Women of color account for roughly 18 percent of the U.S. population, but less than 10 percent of bachelor’s degrees earned in computing, and less than 6 percent of tech leadership positions in Silicon Valley. But change is coming! And one woman in STEM leading the charge is Software Engineer Kamilah Taylor.
Taylor was born in Kingston, Jamaica. When she was 10, her family moved to Atlanta, Georgia. She took a robotics class in high school and performed so well that the teacher recommended her for a competition at Georgia Tech. She decided to take an AP Computer Science class the next year, but nearly decided against the field because of a few boys in her class. Thankfully, she didn’t let that experience stop her.
Taylor moved back to Jamaica and completed her bachelor’s degree in computer science and mathematics at the University of the West Indies at Mona in 2007. She completed her master’s in computer science at the University of Illinois at Urbana-Champaign in 2010, where she worked in the Artificial Intelligence Lab.
After graduating, Taylor accepted a position as a software engineer at Wolfram Research, where she worked on the Connected Devices project and the Wolfram Programming Cloud. Two years later, she moved to LinkedIn, becoming a senior software engineer in 2015. She worked on and lead several projects for the company, including their flagship iOS app, Project Voyager, and the LinkedIn Learning app.
She left LinkedIn in 2017 and spent three months as an engineer in residence at Hustle in San Francisco. That same year, she joined SWAAY, a digital publication merging glamour and business, as a co-founder and senior engineer. She also started Tech Beach Retreat, an international tech summit hosted in Jamaica. In April 2018, she joined the team at Krikey, where she continues to work as a senior iOS consultant.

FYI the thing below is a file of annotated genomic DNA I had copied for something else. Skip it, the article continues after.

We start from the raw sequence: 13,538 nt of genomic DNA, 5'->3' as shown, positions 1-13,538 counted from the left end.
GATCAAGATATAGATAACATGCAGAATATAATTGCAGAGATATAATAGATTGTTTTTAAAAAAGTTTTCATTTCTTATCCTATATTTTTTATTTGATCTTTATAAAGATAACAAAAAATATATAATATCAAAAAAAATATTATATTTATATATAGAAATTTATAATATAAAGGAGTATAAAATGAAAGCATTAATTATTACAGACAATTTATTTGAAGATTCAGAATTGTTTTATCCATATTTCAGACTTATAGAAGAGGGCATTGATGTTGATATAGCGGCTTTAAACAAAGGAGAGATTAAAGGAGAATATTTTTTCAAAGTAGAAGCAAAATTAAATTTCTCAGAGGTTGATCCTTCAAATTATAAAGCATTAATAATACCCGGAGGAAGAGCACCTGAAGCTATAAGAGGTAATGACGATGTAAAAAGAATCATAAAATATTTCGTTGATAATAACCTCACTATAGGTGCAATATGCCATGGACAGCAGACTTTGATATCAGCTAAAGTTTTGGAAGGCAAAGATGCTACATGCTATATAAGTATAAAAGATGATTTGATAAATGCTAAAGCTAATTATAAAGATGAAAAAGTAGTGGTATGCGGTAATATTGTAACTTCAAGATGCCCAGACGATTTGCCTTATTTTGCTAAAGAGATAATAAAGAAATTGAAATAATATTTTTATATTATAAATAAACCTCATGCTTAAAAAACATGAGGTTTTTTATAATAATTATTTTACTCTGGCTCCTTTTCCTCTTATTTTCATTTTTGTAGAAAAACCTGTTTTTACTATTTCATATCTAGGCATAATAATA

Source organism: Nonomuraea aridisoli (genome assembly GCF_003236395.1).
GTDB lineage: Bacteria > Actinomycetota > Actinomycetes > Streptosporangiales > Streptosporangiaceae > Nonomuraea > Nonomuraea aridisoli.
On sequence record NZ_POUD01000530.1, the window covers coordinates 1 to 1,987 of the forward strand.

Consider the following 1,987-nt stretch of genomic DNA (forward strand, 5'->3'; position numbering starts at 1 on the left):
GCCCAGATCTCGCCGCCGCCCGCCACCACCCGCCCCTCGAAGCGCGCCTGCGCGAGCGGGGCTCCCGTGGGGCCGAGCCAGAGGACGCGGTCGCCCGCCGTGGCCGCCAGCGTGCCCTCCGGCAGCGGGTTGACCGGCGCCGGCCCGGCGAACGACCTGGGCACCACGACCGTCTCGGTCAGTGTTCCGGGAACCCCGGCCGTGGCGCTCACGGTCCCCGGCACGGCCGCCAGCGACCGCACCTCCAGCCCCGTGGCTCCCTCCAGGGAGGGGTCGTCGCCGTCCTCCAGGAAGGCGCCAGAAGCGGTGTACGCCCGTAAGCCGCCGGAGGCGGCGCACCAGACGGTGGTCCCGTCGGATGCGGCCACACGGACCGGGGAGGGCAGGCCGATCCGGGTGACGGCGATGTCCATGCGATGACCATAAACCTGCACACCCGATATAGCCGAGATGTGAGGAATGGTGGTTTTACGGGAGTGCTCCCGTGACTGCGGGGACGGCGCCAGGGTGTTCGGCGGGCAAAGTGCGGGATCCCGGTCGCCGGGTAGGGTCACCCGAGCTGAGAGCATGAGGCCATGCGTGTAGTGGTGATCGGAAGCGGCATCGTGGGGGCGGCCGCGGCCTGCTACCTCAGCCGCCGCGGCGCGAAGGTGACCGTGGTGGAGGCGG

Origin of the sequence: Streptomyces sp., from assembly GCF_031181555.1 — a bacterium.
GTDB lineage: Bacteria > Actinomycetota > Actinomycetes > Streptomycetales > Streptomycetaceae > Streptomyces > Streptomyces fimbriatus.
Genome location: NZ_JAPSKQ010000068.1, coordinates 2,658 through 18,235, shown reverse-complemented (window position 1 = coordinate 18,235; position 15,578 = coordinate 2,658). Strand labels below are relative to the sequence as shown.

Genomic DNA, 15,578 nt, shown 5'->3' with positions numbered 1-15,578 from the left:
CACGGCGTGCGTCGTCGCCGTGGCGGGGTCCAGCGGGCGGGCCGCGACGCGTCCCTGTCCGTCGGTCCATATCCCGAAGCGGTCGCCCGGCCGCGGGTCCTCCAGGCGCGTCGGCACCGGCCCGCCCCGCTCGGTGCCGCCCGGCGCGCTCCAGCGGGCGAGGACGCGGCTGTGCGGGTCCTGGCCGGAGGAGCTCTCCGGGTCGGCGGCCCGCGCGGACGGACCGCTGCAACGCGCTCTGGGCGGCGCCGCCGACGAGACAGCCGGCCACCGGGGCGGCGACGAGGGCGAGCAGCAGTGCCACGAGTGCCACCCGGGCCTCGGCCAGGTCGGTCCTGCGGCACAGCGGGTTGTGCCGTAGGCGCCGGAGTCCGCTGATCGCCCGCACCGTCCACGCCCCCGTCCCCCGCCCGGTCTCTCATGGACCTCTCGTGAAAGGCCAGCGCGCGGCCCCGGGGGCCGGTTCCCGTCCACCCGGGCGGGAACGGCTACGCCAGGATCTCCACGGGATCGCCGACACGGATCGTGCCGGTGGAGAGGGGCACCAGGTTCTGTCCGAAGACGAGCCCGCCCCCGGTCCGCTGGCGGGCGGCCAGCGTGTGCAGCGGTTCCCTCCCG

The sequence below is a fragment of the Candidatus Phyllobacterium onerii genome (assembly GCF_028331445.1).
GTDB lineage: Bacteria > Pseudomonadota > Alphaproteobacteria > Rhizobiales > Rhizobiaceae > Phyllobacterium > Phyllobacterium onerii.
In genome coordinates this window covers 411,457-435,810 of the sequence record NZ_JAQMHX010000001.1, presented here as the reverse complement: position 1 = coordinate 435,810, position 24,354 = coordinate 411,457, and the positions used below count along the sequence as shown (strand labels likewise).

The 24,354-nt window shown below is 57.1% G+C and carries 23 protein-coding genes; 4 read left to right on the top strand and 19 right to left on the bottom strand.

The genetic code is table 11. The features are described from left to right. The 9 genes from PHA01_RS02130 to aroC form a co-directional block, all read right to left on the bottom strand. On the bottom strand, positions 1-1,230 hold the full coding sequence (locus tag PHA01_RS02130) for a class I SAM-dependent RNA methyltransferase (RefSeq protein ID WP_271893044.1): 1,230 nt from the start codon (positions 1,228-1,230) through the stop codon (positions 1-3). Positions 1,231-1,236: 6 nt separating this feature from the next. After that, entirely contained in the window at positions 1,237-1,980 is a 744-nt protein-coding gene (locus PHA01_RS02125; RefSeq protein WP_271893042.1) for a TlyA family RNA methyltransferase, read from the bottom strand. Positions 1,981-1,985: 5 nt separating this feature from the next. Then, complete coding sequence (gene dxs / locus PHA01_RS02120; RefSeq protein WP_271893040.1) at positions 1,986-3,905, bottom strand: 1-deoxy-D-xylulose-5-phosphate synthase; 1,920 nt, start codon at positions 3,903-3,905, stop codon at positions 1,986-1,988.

In addition to her extensive and ongoing tech career, Taylor also works to change the field for other women and people of color. In 2012, she worked with Iridescent, a non-profit organization, to mentor a team of high school girls designing an Android app inventor. Her team placed in the top 20 out of 115 submissions worldwide. That same year, she started mentoring and serving as a teaching assistant for Black Girls Code. In 2015, she became the software engineering advisor for The Palisadoes Foundation, which offers stipends to Jamaican students pursuing STEM careers. In 2016, she became an A* member with the non-profit organization /dev/color, a community of black software engineers.
Taylor has given multiple talks about her experiences, including giving the opening keynote at the 2018 Tech Superwomen Summit and serving on the Engineering for Tomorrow panel at Silicon Valley Comic Con 2016. She was also named one of the 43 Most Powerful Female Engineers of 2017 by Business Insider, and one of the “40 Under 40: Tech Diversity –
Silicon Valley” in 2016. She also contributed to the book “Women in Tech: Take Your Career to the Next Level with Practical Advice and Inspiring Stories.”
Taylor’s advice to women considering Software Engineering is, “Never stop learning. It doesn’t matter what direction you want to take your career in, there is always more to learn, and that’s what keeps me motivated.”
Are you interested in empowering women in the STEM fields? The Women in Science (Wi-Sci) group wants you! Email President Lauren Higgins (email@example.com) for more information.